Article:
Sick time!

Hopeful

Veteran
Dec 21, 2002
5,998
347
I do agree that any company, especially one this size, is affected by sick time. But ask yourself about saving sick time until the very end and think about Eastern Airlines and Pan AM. When the company starts putting the hammer down on everything to increase productivity, when they succeed in reducing everyone''s salaries and furloughing thousands more employees, when you have to start forcing yourself to work in a not so pleasant environment for fear of calling in sick, many here at AA have no idea what''s in store at this company. Carty will no longer end his correspondence with have fun out there. Anyone who thinks it''s about not getting a 3% raise, think again. Diciplinary actions will go through the roof for just about any infraction. Don''t believe me ask your local former Eastern Airlines and Pan Am employee
 

WingNaPrayer

Veteran
Aug 20, 2002
1,742
0
EYW
Visit site
[BR][BR]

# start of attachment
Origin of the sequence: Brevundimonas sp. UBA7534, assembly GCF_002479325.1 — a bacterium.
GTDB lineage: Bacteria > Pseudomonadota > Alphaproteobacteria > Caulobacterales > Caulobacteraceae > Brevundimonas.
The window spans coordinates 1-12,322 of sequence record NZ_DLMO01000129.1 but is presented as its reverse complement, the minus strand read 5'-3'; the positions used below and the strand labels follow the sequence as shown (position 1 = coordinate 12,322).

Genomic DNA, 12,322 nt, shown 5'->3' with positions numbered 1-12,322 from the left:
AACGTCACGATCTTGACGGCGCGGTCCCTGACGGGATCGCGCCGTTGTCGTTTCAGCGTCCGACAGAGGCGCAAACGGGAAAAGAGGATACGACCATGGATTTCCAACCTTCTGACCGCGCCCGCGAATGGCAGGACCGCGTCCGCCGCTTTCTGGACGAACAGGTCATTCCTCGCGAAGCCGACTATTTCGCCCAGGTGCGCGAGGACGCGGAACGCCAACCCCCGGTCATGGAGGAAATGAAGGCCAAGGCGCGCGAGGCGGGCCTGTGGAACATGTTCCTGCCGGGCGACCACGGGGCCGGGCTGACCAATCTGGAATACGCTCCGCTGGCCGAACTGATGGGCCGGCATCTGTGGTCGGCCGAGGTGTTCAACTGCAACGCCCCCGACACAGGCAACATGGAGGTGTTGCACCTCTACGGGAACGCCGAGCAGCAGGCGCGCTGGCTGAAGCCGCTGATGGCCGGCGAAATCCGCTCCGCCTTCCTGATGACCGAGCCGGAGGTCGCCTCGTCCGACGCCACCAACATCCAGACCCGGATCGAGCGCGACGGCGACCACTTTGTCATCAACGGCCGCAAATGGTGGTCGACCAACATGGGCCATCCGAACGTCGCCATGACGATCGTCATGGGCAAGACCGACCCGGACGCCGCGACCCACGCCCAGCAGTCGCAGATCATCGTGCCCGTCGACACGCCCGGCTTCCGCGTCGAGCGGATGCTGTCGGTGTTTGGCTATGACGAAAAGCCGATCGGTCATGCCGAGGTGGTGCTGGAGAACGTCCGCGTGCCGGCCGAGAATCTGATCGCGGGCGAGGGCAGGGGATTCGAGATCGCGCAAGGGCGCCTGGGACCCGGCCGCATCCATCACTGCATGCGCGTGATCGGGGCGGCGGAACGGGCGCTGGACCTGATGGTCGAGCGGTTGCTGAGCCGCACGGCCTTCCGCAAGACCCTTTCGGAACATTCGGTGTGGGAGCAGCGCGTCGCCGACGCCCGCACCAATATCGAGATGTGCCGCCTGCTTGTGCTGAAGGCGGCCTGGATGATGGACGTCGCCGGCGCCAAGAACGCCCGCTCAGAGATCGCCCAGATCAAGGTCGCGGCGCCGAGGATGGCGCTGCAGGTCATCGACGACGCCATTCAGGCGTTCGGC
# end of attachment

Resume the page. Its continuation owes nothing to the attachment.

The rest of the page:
[BLOCKQUOTE][BR]----------------[BR]On 1/15/2003 6:47:12 AM Hopeful wrote: [BR][BR]Diciplinary actions will go through the roof for just about any infraction. [BR]---------------[BR][BR]Times have changed since the days of Eastern and Pan Am. Now, you don't go after employees willy-nilly for minor infractions and not expect to end up under investigation by the EEOC.[BR][BR]Airline employees, on the whole, are a saavy bunch, and with a sea of hungry lawyers available out there, they aren't about to put up with any shìt from their employer simply because they wouldn't forego a 3% raise.[BR][BR]Retaliation has a broad and never-ending scope of definitions, and anytime an employee believes that they are being retaliated against by management for [EM]any [/EM]reason....put your foot down and nip it in the bud! The law isn't about to allow any employer to abuse, harass or retaliate against their employees, simply because they need to trim their ranks in order to shore up the bottom line ir improve management's bonus and incentive packages. It is a violation of federal law for two or more employees to conspire against another for the purpose of denying promotions, transfers, raises or to bring about termination. Calling it "disciplinary action" isn't a viable excuse either.[BR][BR]If your employer goes after what you have worked so hard for, in order to take it away from you so they can A: pocket your salary, and/or B: reclaim all of their contributions to your pension fund, then you have no choice....you go after [EM]them[/EM] in return.[BR][BR]If you feel you are being discriminated against in the workplace, simply because the company is looking for cost savings, or for any other reason, then get your butt over to [A href="http://www.eeoc.gov/"]http://www.eeoc.gov[/A] or [A href="http://www.ada.gov/"]http://www.ada.gov[/A] and find out what you can do to put a stop to it before it gets out of hand.[BR][BR]These are [EM]your[/EM] jobs and yes, your company [EM]is[/EM] after them. . . . but that's the corporate-american way![BR][/BLOCKQUOTE]